As the seasons change, so do your health needs. With just a few small adjustments to your activity levels and food habits you can keep in tune with the seasonal changes and stay healthy and awesome through autumn.
According to Traditional Chinese Medicine (TCM) summer is the most ‘Yang’ season represented by warm weather, movement and activity. With all that heat and activity it’s easy to drain our ‘Qi’ (energy) or constitutional health and become quite depleted. Just like the land and soil needs to rest after harvest and prepare for re-planting, we also need to recover from summer and prepare our bodies for cooler, drier conditions and for winter. So as our bodies convert from the Yang (hot & active) energy of summer to the upcoming Yin (cool & replenishing) energy of winter, autumn is the time to up the focus on self-nurturing and nourishing.
During autumn in Melbourne the air can become quite dry and chilled and it’s often rather windy. This cool dry wind has an impact on your health, especially on your lungs. It can create symptoms like a dry cough, a tight chest or breathing difficulties. If you already have a predisposition to lung conditions, suffer from asthma or catch colds easily, you might find your symptoms worsen or become more difficult to manage during autumn. The dryness of the climate can also contribute to the development or exacerbation of other symptoms or complaints such as dry skin or constipation.
So how to avoid autumn turning awful?
To protect your lungs and your health from the cold winds and to prevent catching coughs and colds it is important you dress appropriately. It’s particularly important to cover up your neck and shoulders, as these areas are vulnerable when the temperature drops and you’re exposed to the elements.
As the days are getting shorter and colder, our bodies will require less activity and more rest. Try getting to bed a little earlier and perhaps consider replacing a pump or spin class with a yin yoga session.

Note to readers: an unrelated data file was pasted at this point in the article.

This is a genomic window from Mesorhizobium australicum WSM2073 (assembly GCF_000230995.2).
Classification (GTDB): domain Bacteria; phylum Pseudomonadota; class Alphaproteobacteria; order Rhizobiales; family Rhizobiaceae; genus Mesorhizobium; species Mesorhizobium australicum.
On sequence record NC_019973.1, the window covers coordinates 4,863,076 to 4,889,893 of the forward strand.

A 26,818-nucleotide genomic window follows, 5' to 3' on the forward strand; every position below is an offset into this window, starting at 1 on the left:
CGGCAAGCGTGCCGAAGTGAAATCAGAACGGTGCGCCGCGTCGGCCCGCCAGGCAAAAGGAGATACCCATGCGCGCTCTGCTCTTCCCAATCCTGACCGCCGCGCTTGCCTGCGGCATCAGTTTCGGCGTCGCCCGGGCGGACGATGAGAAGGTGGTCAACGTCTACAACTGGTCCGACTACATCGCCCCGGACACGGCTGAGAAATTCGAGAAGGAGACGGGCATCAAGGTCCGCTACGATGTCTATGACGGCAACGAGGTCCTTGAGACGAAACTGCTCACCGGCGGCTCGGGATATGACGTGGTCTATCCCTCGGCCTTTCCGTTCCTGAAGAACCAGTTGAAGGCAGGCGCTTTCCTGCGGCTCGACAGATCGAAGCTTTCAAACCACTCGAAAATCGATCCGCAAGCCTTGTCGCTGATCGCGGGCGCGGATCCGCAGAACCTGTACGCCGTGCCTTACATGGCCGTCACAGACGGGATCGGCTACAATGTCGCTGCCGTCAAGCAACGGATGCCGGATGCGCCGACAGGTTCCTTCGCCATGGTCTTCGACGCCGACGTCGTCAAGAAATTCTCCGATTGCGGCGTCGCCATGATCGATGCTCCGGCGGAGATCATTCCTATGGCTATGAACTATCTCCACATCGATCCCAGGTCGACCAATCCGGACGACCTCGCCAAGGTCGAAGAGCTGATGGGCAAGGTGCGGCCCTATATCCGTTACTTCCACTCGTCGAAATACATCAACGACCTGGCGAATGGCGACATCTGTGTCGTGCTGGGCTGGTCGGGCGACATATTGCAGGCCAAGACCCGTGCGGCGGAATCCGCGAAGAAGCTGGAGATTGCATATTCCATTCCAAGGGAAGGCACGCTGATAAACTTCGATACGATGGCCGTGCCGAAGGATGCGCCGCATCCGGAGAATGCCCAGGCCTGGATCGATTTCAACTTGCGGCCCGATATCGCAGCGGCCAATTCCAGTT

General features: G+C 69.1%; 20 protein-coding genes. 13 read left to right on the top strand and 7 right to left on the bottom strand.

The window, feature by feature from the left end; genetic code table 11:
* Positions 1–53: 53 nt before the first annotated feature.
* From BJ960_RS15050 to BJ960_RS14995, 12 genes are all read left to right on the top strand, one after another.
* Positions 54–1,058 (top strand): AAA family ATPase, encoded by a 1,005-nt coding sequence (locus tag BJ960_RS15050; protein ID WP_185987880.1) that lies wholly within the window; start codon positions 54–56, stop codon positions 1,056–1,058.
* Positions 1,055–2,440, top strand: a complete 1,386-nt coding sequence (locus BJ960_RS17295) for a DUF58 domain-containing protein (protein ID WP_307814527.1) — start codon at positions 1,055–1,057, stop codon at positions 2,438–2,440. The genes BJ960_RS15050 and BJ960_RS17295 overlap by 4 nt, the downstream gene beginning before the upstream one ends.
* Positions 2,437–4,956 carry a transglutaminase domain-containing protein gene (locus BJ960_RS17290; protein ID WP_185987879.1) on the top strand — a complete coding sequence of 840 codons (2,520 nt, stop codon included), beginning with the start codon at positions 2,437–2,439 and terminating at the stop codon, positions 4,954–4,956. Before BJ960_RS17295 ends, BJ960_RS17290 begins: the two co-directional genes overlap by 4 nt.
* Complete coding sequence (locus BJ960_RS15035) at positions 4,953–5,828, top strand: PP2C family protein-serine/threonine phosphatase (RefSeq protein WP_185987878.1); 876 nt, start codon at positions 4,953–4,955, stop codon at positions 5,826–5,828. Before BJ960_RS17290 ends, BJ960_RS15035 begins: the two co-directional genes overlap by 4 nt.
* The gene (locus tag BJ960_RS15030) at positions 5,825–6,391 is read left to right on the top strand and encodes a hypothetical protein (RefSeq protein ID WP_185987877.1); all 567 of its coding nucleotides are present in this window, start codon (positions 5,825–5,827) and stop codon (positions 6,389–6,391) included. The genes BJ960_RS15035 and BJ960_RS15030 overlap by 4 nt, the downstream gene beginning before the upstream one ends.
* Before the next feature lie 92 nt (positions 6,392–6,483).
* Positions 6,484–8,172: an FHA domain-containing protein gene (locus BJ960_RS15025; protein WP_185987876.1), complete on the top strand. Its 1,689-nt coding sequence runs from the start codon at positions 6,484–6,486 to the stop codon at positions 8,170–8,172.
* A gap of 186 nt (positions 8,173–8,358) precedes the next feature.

Adjusting what you eat in accordance with the seasons is a simple way to maintain health according to Chinese medicine (and general Worldwide nutritional knowledge!). Luckily a good variety of delicious fruits and vegetables are in season in autumn. The trick is to get a balance between cooling, warming, pungent and moistening foods. After summer our digestive systems are often weakened due to over-eating (during the festive season) and too many cooling foods such as melons, stone fruits, salads and smoothies. Dark green and orange vegetables are great for strengthening our digestive systems, and cooked vegetables are generally better than raw. In early autumn, steaming and lightly baking our food is recommended. As the winter approaches we need to cook our food for longer to aid digestion. Soups and casseroles are ideal (check out our autumn soup recipe).
It’s important to include more pungent foods to your diet, as these are especially good for your lungs this time of year. Although we still get some lovely warm days during autumn we need to increase our intake of warming foods to accommodate for the weather generally becoming colder.
Here are some examples of suitable seasonal foods categorised according to their nature and health properties:
- Pungent foods: bay leaves, capers, cardamom, chives, cloves, dill, fennel, leek, oregano, nutmeg, rosemary, tumeric, cabbage, turnip, ginger, pepper, onions, garlic and chillies.
- Cooling pungents: peppermint, chamomile, watercress, radish, daikon and seaweed.
- Warming pungents: fennel, garlic, onions, mustard greens, horseradish and ginger.
- Foods to moisten and nourish Yin: Seaweed, pears, peaches, green beans, eggs, oysters and clams.
If you’re ever stuck for meal ideas…get inspired by our growing collection of recipes.
We wish you all an awesome autumn!
Chinese Medicine Practitioner